There was a nice article in my college town newspaper about Brother Jed and my college days.
Here’s an excerpt:
And if entertainment executive/author TOM LOPINSKI (left) hadn’t crossed paths with one JED SMOCK (right) during his years at the UI (off and on, 1976-81), his most recent novel would have one less colorful character.
For the Georgetown-born Lopinski, now director of music licensing for the Disney/ABC Television Group, the most memorable campus personality wasn’t a coach or a professor but rather a preacher — though not the traditional presiding-over-Sunday-services variety.
“Reverend Jed entertained students every spring and fall with his fiery sermons and a relentless desire to save us all from ourselves,” Lopinski says. “I spent many an afternoon sitting on the campus grass watching a crowd form around him as he spun tales about spiritual enlightenment and captured our hearts. He ignored the subtle slurs, constant giggling behind his back and in-your-face direct rebukes that followed him everywhere… READ MORE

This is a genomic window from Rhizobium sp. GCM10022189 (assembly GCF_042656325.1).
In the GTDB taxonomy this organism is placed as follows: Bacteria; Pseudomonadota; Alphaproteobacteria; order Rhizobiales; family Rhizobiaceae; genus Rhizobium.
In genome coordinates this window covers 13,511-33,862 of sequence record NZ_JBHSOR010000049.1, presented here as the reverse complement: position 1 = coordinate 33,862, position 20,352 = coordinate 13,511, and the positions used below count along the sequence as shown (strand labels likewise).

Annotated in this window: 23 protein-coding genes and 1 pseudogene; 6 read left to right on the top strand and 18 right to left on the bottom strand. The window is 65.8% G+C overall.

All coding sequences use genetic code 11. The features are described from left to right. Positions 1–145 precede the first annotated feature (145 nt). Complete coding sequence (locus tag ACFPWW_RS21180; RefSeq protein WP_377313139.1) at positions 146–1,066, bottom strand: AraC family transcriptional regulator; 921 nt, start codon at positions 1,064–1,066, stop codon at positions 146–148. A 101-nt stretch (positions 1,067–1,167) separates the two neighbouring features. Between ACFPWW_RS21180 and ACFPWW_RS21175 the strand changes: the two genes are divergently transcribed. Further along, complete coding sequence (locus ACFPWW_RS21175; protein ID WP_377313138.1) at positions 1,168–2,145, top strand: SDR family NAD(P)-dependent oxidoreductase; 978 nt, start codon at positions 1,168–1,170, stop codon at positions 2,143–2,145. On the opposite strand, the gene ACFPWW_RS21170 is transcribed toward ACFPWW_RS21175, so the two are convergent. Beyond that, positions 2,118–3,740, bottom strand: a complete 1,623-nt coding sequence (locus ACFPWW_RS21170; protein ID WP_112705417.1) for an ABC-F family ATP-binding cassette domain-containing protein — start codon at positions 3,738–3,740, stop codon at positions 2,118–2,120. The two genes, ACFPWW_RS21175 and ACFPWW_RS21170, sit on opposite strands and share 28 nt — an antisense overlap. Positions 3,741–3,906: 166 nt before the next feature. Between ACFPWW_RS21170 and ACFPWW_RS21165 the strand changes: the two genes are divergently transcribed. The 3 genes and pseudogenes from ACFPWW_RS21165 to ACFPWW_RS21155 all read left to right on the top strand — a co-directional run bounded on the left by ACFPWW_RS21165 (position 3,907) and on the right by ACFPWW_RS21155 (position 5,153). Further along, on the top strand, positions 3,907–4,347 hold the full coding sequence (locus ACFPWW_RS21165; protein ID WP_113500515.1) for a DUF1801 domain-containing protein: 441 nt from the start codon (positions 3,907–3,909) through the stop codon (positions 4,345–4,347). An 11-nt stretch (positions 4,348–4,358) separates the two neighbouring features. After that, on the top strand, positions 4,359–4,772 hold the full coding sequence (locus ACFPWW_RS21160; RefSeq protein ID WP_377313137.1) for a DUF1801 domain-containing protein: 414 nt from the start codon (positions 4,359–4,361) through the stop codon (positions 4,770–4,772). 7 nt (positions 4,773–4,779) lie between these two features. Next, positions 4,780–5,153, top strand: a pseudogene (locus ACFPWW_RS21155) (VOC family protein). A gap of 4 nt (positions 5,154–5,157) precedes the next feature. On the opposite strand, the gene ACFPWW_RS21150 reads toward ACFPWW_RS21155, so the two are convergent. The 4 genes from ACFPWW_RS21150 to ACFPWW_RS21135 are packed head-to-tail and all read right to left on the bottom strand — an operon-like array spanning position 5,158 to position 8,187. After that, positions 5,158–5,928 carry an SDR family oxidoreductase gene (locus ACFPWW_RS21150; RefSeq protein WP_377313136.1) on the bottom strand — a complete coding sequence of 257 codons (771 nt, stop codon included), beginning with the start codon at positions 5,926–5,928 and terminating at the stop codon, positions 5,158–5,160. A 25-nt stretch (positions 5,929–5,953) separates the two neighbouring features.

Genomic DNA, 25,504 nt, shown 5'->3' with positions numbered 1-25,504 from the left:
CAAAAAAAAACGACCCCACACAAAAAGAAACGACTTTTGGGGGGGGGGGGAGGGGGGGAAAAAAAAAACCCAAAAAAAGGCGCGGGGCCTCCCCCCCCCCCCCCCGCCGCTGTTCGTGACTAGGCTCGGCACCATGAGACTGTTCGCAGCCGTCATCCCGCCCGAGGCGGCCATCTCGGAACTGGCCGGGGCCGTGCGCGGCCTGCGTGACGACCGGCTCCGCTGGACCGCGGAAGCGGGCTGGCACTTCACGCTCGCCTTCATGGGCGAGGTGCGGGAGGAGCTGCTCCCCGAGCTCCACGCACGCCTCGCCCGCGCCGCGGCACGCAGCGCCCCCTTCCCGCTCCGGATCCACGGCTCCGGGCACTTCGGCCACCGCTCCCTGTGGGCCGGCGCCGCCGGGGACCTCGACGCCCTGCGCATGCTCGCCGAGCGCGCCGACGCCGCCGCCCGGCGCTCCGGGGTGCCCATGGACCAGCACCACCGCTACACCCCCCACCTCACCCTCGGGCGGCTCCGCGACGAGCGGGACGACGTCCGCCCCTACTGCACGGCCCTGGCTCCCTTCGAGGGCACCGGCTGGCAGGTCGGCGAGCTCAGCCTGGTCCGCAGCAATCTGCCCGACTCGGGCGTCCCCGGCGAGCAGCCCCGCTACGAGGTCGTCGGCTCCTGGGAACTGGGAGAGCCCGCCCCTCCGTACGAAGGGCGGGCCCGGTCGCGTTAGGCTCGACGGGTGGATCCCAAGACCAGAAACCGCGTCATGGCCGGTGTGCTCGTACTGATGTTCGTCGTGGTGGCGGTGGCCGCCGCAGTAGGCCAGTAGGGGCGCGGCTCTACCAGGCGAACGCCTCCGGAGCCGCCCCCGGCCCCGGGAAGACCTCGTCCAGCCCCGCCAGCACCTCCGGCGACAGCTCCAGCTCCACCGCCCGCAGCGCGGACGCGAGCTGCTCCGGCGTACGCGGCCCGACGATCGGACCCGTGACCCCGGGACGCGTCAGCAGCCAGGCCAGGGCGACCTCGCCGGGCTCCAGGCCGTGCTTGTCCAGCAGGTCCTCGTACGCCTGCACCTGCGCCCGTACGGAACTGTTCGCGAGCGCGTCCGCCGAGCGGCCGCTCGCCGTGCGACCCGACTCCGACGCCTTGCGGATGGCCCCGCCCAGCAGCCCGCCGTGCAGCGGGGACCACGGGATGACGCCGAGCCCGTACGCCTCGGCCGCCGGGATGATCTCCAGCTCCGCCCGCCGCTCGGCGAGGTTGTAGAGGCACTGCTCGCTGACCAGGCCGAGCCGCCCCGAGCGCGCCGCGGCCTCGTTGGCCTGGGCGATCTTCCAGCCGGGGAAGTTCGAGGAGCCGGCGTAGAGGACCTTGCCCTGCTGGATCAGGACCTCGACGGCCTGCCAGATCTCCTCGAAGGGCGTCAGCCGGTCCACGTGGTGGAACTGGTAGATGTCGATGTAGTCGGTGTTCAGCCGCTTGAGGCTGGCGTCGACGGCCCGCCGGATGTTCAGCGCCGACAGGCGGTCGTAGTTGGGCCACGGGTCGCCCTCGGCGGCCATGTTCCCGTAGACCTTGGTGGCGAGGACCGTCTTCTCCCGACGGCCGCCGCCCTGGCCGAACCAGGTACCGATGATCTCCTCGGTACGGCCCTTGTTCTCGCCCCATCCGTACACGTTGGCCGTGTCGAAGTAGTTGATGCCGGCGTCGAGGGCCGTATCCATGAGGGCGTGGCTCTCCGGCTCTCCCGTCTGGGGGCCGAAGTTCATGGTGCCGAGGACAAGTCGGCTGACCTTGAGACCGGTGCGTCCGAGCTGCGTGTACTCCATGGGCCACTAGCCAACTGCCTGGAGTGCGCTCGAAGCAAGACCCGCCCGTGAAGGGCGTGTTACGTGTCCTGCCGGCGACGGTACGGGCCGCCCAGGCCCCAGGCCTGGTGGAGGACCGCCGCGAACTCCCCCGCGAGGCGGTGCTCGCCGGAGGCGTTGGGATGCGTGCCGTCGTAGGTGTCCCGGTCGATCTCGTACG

It’s believed that in ancient times, people toasted as a form of protection from being poisoned. They would clank their glasses together, purposely spilling one drink into the other to insure that each person was drinking from the same “well.” Over the years, it’s become a symbol for spreading goodwill or honoring a person at weddings, events and dinners. In college, it became a way of life and anyone wishing to partake in that life eventually had to make a toast.
Thus, the phrase “To you mother” came into being. Even though this saying is a big part of my novel “The Art of Raising Hell,” I can’t take credit for coming up with it. No, that goes to a fellow living on my dorm floor by the name of Sully. He was a gentle bear of a man with a deep baritone voice and more hair on his back than a Bactrian camel. We spent many a night drinking liquor, playing foosball and toasting our mothers. If you don’t know what foosball is, well, then you really need to get out more.